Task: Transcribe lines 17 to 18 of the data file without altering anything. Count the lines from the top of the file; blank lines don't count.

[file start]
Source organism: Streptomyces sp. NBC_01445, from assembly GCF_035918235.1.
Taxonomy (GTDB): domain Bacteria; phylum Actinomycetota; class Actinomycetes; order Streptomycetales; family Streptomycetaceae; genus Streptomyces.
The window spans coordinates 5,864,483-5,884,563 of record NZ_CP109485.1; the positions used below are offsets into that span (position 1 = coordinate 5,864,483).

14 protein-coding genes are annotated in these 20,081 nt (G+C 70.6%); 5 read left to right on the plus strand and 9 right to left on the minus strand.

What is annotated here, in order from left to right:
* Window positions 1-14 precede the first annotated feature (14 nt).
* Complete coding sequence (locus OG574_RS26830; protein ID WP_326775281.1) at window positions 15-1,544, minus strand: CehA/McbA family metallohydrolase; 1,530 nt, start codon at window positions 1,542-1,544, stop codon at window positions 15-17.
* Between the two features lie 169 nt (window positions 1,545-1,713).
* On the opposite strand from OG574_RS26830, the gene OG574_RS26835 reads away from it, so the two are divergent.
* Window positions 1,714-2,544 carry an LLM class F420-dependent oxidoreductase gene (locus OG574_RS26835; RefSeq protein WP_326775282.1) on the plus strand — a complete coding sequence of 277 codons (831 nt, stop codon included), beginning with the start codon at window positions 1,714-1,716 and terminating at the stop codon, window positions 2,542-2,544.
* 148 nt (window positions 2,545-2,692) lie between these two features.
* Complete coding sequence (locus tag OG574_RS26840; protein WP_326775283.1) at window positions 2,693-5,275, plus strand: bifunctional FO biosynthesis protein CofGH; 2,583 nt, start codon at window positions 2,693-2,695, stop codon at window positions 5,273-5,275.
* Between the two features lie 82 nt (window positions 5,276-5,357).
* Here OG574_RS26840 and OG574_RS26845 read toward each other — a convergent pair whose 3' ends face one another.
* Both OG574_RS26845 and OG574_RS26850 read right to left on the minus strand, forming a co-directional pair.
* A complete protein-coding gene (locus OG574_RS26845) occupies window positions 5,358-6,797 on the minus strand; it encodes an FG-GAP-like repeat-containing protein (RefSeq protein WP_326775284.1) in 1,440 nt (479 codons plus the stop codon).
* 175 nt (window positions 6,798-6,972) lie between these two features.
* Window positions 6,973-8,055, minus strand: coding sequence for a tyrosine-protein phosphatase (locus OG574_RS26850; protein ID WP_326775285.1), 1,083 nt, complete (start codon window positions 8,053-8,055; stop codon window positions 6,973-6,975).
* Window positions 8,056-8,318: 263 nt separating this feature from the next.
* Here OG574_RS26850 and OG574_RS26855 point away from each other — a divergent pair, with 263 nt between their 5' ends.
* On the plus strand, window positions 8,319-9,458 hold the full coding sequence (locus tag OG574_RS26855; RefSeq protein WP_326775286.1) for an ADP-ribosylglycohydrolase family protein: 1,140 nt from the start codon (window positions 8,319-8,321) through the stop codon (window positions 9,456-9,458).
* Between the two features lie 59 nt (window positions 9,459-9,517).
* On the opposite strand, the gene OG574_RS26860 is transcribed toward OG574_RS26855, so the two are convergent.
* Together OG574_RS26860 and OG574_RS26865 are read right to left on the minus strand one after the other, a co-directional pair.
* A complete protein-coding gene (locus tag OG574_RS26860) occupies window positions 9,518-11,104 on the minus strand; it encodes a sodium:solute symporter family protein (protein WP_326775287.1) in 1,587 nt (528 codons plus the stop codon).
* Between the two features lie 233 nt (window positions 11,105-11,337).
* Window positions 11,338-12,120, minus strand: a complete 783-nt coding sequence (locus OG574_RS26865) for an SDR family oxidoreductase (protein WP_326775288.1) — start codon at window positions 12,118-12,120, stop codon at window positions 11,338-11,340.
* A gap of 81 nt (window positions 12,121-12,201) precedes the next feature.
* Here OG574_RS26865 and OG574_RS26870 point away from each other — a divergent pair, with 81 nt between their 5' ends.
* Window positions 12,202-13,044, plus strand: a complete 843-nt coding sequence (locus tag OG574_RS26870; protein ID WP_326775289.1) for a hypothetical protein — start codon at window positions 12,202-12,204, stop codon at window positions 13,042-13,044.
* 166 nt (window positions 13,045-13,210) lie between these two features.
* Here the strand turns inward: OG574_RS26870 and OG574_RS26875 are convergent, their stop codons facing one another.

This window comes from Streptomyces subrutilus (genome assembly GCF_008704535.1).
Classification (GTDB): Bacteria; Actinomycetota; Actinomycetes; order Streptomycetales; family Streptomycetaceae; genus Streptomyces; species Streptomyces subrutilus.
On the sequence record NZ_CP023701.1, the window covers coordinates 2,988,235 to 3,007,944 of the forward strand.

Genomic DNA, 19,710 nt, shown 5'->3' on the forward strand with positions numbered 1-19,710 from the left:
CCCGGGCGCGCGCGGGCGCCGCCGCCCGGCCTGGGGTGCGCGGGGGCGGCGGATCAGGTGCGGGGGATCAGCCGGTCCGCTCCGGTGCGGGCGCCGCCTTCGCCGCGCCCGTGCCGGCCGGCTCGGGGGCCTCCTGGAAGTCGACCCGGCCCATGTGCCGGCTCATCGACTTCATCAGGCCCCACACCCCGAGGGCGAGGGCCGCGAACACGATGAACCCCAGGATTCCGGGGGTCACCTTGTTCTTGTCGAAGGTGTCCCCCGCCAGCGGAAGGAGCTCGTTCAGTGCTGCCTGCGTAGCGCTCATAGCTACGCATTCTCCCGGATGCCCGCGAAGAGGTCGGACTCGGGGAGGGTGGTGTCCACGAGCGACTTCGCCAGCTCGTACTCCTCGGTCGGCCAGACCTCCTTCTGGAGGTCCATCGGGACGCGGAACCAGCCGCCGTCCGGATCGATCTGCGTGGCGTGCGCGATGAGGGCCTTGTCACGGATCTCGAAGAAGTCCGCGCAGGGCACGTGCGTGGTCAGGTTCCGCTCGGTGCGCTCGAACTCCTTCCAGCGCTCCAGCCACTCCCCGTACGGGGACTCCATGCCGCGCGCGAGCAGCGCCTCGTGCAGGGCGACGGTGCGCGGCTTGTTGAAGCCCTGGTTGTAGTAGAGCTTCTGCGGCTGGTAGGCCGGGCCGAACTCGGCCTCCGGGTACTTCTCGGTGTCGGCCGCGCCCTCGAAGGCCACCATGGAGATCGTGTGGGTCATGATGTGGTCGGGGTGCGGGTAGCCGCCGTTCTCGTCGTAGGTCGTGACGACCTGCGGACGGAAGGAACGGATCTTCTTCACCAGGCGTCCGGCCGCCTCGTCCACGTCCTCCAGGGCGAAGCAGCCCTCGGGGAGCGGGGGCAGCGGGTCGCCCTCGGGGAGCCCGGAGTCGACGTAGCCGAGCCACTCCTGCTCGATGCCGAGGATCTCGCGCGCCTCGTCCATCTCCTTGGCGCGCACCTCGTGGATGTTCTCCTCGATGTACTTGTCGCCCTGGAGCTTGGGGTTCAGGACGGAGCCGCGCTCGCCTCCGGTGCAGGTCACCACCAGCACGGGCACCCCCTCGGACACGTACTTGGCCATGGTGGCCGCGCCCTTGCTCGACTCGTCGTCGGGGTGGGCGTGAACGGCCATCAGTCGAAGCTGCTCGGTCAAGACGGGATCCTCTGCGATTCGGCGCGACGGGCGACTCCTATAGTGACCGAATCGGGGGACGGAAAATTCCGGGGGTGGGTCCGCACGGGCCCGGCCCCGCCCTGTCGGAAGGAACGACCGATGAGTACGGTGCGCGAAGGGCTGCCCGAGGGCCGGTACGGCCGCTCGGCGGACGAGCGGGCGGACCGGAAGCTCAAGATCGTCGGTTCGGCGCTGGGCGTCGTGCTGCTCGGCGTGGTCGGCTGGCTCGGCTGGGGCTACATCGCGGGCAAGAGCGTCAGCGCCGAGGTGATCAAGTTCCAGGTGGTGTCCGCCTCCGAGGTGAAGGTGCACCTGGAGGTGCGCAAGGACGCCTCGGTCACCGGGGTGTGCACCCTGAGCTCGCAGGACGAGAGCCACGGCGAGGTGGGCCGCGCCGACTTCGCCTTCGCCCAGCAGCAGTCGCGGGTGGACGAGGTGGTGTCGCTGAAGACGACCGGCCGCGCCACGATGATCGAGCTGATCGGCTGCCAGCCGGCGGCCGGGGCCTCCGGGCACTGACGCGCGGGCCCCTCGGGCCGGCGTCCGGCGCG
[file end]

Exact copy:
* 175 nt (window positions 6,798-6,972) lie between these two features.
* Window positions 6,973-8,055, minus strand: coding sequence for a tyrosine-protein phosphatase (locus OG574_RS26850; protein ID WP_326775285.1), 1,083 nt, complete (start codon window positions 8,053-8,055; stop codon window positions 6,973-6,975).